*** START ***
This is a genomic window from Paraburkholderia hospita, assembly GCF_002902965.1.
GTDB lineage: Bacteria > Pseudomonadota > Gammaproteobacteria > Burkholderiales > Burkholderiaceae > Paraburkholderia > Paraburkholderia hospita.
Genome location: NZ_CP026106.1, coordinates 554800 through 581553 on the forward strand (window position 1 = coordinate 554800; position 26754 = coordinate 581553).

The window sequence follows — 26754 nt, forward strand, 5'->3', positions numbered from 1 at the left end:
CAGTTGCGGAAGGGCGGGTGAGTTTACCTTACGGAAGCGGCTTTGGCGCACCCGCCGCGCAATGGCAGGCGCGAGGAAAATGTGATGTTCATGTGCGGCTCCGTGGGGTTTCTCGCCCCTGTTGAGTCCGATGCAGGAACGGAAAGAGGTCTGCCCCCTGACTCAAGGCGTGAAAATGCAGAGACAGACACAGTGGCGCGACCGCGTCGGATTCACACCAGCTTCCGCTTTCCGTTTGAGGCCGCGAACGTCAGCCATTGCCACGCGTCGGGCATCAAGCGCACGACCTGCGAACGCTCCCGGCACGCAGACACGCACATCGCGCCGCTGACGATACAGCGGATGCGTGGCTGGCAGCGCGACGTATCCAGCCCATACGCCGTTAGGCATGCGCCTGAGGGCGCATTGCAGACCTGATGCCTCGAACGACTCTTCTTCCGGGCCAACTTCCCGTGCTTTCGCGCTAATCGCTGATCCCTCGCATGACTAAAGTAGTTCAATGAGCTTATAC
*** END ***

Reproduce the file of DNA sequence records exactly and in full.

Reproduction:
This is a genomic window from Paraburkholderia hospita, assembly GCF_002902965.1.
GTDB lineage: Bacteria > Pseudomonadota > Gammaproteobacteria > Burkholderiales > Burkholderiaceae > Paraburkholderia > Paraburkholderia hospita.
Genome location: NZ_CP026106.1, coordinates 554800 through 581553 on the forward strand (window position 1 = coordinate 554800; position 26754 = coordinate 581553).

The window sequence follows — 26754 nt, forward strand, 5'->3', positions numbered from 1 at the left end:
CAGTTGCGGAAGGGCGGGTGAGTTTACCTTACGGAAGCGGCTTTGGCGCACCCGCCGCGCAATGGCAGGCGCGAGGAAAATGTGATGTTCATGTGCGGCTCCGTGGGGTTTCTCGCCCCTGTTGAGTCCGATGCAGGAACGGAAAGAGGTCTGCCCCCTGACTCAAGGCGTGAAAATGCAGAGACAGACACAGTGGCGCGACCGCGTCGGATTCACACCAGCTTCCGCTTTCCGTTTGAGGCCGCGAACGTCAGCCATTGCCACGCGTCGGGCATCAAGCGCACGACCTGCGAACGCTCCCGGCACGCAGACACGCACATCGCGCCGCTGACGATACAGCGGATGCGTGGCTGGCAGCGCGACGTATCCAGCCCATACGCCGTTAGGCATGCGCCTGAGGGCGCATTGCAGACCTGATGCCTCGAACGACTCTTCTTCCGGGCCAACTTCCCGTGCTTTCGCGCTAATCGCTGATCCCTCGCATGACTAAAGTAGTTCAATGAGCTTATAC